April 25, 2005
The original purpose of a patent is to protect its inventor for a period of time. Giving the inventor absolute monopoly. Often this monopoly is being abused. Instead of using that time to recuperate losses and improve the product, court battles erupt where competitors are harassed for copying the concept and lo and behold, improving upon it. Thereby bringing bankruptcy to those who copied and improved the invention. This hampers progress, most of the time on a large scale like in the case of James Watt (1736 – 1819). James Watt, inventor of the separate condenser, obtained his patent for ‘A new Method of Lessening the Consumption of Steam and Fuel in Fire Engines’ in 1769. And that would be the start of the patent wars  thereby:
‘..to clog engineering enterprise for more than a generation.’
— John Farey (written in 1827) 
‘Watt’s vigorous defence of his separate condenser patent blocked wider access to the greatest single improvement in engine efficiency ever and stifled adequate investigation into alternatives.’
Which resulted in increased pollution of utilizing more cheap primitive steam-engines which weren’t as advanced as Watts improved models. This wasn’t necessary at all and hindered progress because people weren’t allowed to improve.
And that story is positive compared where it stands today what patents concerns. Patents have become, particularly in de the US, much more poisonous. In the past, it was impossible to patent an idea. You had to realize an idea in a material form. But today, there are regions in the world, like the US, where it is pretty normal to patent fantasies. Just make it up. Describe it vaguely and ask a patent for the abstract, because that is what it truly is, an idea. The change is high that you will get it. Wait for a few years until somebody copies and implements your idea, sue him and profit.
That is the world for the vulture, not the inventor.
Abstract ideas have and are being patented in recorded pace in the US. From business processes to algorithms, which are heavenly in use in the software field. This makes it even possible that someone can patent thought processes in the brain which could be in the form of a mathematical algorithm (this could be implemented in a machine). Thereby making thinking an asset which could be taxed  by the company or an other entity who patented the thought process (of thinking). This would be hideous. Only minds who have become complete perverted by privatization thinking will defend this procedure as something just.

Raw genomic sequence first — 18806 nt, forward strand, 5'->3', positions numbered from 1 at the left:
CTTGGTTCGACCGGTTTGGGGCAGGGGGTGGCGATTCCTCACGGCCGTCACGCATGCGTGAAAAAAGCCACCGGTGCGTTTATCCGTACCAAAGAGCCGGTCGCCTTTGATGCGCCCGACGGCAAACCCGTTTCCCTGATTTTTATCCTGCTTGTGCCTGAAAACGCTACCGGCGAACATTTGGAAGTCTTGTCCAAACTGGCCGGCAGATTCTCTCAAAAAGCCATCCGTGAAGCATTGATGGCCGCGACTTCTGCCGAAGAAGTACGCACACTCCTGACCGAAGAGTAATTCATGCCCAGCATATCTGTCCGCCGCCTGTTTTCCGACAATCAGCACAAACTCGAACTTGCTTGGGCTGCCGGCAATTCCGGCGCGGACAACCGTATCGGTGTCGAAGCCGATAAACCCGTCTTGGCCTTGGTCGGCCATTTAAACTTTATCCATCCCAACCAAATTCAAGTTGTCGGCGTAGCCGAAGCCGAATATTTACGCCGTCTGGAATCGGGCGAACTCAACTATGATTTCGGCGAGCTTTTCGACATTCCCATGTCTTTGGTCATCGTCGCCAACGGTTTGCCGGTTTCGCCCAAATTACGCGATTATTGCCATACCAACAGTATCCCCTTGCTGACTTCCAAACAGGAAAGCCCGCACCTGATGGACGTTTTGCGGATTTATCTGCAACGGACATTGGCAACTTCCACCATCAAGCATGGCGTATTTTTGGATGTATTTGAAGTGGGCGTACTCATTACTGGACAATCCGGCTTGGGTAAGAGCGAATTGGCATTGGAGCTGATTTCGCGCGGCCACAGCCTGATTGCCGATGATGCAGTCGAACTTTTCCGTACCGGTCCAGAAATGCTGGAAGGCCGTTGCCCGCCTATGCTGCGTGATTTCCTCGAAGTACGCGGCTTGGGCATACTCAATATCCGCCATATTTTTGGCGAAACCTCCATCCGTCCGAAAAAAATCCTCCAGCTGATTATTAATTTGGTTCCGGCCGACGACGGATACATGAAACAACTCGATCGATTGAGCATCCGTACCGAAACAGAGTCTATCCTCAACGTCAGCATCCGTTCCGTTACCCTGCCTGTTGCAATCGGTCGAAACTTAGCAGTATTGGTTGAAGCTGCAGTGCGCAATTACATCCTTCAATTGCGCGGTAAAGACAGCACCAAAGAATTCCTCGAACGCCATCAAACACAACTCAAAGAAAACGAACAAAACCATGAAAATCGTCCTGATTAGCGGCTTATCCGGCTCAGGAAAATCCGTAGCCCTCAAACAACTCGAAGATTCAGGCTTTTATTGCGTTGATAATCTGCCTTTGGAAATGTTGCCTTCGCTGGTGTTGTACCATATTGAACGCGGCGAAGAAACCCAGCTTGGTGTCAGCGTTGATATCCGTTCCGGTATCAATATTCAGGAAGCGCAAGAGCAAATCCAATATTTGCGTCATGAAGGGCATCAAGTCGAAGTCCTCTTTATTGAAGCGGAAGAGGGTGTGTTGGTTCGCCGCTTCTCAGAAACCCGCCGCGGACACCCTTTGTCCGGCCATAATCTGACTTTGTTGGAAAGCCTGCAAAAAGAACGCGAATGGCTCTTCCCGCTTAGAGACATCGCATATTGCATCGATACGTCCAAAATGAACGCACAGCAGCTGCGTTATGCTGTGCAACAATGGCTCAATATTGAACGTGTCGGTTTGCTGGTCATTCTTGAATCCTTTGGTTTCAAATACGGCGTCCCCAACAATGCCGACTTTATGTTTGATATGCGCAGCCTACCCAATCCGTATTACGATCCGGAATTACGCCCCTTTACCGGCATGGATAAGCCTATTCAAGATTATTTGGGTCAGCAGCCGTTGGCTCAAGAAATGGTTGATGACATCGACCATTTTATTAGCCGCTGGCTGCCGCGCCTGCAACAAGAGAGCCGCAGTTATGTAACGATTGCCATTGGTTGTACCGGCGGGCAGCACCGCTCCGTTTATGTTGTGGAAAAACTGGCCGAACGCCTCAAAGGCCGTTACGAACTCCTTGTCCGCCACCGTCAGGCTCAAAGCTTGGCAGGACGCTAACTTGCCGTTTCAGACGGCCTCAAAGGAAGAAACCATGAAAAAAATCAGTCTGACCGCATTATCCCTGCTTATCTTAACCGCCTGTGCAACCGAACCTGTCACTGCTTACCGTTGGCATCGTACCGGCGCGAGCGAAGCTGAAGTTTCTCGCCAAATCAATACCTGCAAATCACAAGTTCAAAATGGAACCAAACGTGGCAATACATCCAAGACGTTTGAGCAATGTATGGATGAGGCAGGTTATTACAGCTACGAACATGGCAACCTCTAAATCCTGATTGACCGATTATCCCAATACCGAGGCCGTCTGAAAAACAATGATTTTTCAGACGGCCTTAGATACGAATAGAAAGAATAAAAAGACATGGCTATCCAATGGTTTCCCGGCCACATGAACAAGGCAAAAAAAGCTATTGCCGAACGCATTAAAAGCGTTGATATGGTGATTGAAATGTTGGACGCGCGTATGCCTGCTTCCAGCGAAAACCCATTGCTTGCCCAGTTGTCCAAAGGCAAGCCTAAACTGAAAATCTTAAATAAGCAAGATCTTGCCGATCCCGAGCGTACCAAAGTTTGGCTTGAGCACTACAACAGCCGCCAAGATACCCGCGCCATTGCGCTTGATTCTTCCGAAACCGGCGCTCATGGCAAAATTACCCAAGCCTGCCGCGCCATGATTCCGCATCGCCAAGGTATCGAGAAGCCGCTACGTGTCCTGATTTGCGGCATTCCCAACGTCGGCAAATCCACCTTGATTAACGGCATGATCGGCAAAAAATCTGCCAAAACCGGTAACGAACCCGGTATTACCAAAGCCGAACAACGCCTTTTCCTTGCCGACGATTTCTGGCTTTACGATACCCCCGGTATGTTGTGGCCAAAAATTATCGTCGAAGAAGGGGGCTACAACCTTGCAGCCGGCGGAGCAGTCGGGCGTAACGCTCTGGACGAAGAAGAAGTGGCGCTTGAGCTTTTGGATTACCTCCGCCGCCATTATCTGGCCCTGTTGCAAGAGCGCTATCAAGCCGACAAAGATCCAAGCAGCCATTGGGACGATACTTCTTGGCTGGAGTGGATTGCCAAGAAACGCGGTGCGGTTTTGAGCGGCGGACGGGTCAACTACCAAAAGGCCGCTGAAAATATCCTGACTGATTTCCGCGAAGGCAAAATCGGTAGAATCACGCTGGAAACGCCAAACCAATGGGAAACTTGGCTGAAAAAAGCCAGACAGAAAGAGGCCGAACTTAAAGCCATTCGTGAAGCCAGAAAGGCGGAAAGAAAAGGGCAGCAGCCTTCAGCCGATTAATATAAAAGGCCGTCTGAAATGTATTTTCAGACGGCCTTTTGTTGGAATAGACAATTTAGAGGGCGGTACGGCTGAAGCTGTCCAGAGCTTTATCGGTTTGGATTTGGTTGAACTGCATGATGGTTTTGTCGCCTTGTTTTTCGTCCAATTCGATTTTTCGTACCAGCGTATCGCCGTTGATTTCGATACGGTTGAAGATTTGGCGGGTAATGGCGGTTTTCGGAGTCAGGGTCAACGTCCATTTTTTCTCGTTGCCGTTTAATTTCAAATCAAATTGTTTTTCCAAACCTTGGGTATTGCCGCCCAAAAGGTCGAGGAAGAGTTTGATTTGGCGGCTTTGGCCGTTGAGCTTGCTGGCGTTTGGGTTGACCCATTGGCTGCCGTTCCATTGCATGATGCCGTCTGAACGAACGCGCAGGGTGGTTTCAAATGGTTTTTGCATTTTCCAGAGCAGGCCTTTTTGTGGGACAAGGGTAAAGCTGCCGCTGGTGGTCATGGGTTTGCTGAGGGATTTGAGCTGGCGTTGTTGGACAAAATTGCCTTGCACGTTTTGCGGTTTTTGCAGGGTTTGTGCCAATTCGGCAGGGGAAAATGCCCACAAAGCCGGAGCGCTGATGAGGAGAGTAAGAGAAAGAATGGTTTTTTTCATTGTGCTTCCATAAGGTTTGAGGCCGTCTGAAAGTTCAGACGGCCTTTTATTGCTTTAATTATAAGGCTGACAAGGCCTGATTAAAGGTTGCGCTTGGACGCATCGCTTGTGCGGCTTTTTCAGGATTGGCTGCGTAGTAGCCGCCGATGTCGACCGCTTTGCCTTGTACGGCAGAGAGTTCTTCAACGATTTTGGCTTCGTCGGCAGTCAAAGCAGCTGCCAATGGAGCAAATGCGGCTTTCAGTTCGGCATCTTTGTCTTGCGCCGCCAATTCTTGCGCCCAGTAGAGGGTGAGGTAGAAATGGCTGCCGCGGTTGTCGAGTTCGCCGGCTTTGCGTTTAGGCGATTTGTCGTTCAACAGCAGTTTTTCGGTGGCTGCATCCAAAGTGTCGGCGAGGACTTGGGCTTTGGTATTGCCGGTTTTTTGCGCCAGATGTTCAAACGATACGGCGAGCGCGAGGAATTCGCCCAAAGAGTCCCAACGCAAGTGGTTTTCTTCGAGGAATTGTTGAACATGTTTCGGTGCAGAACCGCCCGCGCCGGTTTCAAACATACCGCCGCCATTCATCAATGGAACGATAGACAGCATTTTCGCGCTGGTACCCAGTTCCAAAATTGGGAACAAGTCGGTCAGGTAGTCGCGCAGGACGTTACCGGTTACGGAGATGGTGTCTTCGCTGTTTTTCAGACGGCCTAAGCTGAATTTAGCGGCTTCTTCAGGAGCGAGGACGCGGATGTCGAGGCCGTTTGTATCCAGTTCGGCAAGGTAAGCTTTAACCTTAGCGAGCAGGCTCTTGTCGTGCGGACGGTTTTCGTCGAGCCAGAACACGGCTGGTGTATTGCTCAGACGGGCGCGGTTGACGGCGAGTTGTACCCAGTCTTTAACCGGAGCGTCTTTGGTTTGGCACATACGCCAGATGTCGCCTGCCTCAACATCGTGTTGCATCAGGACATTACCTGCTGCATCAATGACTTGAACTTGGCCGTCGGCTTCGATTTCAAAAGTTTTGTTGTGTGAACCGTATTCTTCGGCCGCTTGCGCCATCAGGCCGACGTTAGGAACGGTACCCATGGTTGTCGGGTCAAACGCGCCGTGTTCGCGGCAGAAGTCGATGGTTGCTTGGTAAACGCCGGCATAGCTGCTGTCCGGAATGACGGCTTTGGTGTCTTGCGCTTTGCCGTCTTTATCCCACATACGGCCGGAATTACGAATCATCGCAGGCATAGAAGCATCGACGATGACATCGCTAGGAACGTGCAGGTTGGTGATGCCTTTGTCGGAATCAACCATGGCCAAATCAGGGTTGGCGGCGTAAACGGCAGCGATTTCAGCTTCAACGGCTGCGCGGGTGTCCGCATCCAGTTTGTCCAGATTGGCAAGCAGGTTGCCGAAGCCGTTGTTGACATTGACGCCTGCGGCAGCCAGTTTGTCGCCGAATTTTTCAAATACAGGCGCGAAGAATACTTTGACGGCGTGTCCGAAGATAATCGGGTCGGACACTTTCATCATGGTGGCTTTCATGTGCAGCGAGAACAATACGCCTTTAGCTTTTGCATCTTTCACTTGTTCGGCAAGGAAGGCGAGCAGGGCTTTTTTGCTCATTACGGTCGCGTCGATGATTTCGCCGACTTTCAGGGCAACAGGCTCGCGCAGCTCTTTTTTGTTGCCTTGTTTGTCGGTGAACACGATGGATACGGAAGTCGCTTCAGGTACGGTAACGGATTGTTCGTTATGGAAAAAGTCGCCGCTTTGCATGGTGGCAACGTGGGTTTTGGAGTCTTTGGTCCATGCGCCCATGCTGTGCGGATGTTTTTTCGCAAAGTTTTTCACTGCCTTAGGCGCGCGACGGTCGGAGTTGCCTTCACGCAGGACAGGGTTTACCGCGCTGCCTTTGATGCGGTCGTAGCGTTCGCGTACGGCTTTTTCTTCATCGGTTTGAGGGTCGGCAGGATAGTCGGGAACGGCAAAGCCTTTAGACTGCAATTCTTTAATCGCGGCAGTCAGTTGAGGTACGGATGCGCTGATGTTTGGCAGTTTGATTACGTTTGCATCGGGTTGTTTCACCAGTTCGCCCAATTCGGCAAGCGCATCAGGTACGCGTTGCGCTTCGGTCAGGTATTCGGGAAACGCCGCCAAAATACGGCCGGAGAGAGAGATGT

Patents and copyright are hindering the flow of knowledge and are becoming a threat for human progress. Therefore they should be curtailed or abolished because they threat an advancement: producing everything at home.
 The patent battles (text from Making of the Modern World)
While Watt’s engine was the best available, he still faced major challenges. Cornish miners objected to paying a premium for using his engine and other engineers wanted a share of the lucrative engine market.
In 1781 Jonathan Hornblower patented an engine that infringed Watt’s 1769 patent by using a separate condenser. Hornblower failed to obtain an extension on his patent and Boulton & Watt saw off a succession of pirates. However, the real battle was yet to come.
Jabez Hornblower, brother of Jonathan, was a man of ‘bad-tempered and ungracious disposition’. In 1795 he began building engines that used the separate condenser and Boulton & Watt served an injunction against him. On December 16, 1796, a court found against Hornblower. He appealed on the grounds that Watt’s patent was invalid.
The judgment was withheld until January 1799 while a similar case was tried against Edward Bull, whose engine design also infringed Watt’s patent. Eventually the court affirmed its judgment supporting Watt, who immediately began collecting huge premium arrears in Cornwall.
For all their success at suppressing wider use of the separate condenser, Boulton & Watt built only a quarter of the engines used in Britain in 1800 – approximately 500 out of 2000. But they possessed a qualitative edge that other makers could not match.
Revolutionary or reactionary?
Technically, James Watt’s steam engine was the best available up until 1800. But it has been claimed Watt’s vigorous defence of his separate condenser patent blocked wider access to the greatest single improvement in engine efficiency ever and stifled adequate investigation into alternatives.
Boulton & Watt refused to license other engine builders to use the separate condenser. Industry faced the choice of paying Watt the premium or using a less efficient atmospheric engine. Whatever their choice, the price in fuel or premium payments was heavy.
Beyond 1800 Watt’s company held an unassailable position despite the ending of his patents. In 1827 John Farey wrote: ‘Men of superior intellect, who might have been induced to investigate the subject, have been led to suppose that nothing further remains to be perfected’
With hindsight this was manifestly not the case. The road to the larger and more efficient engines demanded by industry lay in the adoption of higher steam pressures.
But for the time being at least ‘the authority he [Watt] wielded was such as to clog engineering enterprise for more than a generation.’
 Although we don’t understand the inner workings of the brain, we are able to monitor patterns, like thinking patterns. Every time a thinking pattern is detected than this could be taxed. It would be insane if we would do this.